And don’t allow yourselves to be weary or disheartened in planting good seeds, for the season of reaping the wonderful harvest you’ve planted is coming!
Take advantage of every opportunity to be a blessing to others, especially to our brothers and sisters in the family of faith!
Galatians 6:9 TPT
When I gathered scarlet runner bean pods from the garden as I cleaned up in the autumn, I tossed the seeds in a little blue plastic bowl. I set the bowl on a glass-top table. The pink colour and the way the light shone through the bowl appealed to me, so I snapped a photo with my phone. Today I noticed it again as I searched for something else. It caught my attention and reminded me of the scripture above.
I don’t know about you, but I am getting very tired of inconsistent guidelines around controlling the spread of the virus. People are sharing more about the negative consequences of lockdowns. Beyond the stresses of lost businesses and separation from friends and family are very real and very serious health consequences. I know people who have lost children to despair, overdose, and suicide. I know people whose friends or family members have died because of untreated depression and delayed diagnosis and treatment of other serious illnesses like cancer. A different disease has been prioritized. At least that is what it looked like to me as I fretted over more heart-breaking news this week.
This week I went on an all-day rant. What I have discovered is that when I focus on the negative, I open the floodgates to more negativity, both from myself and others who cross my path. Peace was missing. Don’t hear what I am not saying. I take the virus seriously and I mourn with those who have lost loved ones to it. I’m not denying that reality, but in the process of venting my frustration I was losing focus on another higher reality. I don’t have an answer, but I know that when we reach the end of our ability to fix things, God is there waiting for us to turn around and cry out to him.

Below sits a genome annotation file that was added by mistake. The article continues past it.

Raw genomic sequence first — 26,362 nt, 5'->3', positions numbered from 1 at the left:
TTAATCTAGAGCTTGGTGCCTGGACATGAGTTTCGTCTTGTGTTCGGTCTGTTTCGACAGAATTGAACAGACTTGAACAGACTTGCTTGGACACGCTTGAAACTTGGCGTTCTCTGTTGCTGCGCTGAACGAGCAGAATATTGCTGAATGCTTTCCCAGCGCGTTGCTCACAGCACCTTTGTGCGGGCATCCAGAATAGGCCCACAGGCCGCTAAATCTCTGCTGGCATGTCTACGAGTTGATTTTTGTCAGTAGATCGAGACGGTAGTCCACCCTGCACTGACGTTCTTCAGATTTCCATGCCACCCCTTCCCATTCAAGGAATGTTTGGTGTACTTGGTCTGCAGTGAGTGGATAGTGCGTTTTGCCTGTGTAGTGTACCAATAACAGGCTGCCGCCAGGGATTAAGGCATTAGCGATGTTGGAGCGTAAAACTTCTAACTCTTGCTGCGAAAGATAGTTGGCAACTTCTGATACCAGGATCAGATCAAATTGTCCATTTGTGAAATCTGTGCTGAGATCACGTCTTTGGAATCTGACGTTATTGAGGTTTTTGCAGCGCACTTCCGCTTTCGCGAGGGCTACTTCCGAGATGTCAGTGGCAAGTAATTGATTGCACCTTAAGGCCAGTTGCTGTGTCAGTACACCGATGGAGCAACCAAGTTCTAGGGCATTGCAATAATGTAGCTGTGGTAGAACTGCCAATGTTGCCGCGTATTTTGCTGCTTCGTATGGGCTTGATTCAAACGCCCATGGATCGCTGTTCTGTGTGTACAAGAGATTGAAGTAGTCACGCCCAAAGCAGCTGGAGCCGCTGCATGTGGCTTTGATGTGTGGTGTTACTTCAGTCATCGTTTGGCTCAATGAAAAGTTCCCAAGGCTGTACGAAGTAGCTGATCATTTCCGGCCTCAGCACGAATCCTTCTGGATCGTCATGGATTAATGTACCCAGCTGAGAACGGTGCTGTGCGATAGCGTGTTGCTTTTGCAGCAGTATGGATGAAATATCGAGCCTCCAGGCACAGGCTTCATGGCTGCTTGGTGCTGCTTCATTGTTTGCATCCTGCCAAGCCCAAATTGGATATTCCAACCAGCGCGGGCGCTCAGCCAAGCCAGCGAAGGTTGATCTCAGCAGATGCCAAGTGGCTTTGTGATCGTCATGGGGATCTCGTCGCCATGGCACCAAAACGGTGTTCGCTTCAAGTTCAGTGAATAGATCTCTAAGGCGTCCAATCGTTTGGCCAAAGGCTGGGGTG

He reminds us not to grow weary of talking about and demonstrating his goodness. Seeds of anger and frustration at unfairness lead to crops of more ire and jealousy of those who don’t seem to be suffering as we are. Seeds of kindness, reminders of God’s lovingkindness, in contrast to the desire of the enemy of our souls to promote pain and chaos and division, sprout into growth that reaps a harvest of fruit.
Paul wrote to the Galatians to be careful what they planted. He talked about fruits produced by selfish interest. They included anger and jealousy. In contrast, those who are Christ-centered and led by the Holy Spirit plant seeds that produce love, joy, peace, patience, kindness, goodness, faithfulness, gentleness, and self-control.
I lost it (and thankfully deleted most of the rant before posting in a public place). I was tired and angry and reacting instead of responding. There’s a difference between tiredness that comes from caring deeply about other’s pain and helping to carry their burdens and emotional exhaustion because caring is an inconvenient infringement upon my personal peace and prosperity. I was angry because I didn’t want to have to deal with the pain and sorrow of injustice. In his gentleness, the Lord reminded me that as righteous as the outburst may feel, “the anger of man does not produce the righteousness of God.” (James 1:20)
We do have a choice (and this is a message to myself). Don’t allow yourself to be weary or disheartened by taking your eyes off the Saviour. Keep planting love, joy, peace…
I will say to the prisoners, ‘Come out in freedom,’
and to those in darkness, ‘Come into the light.’
They will be my sheep, grazing in green pastures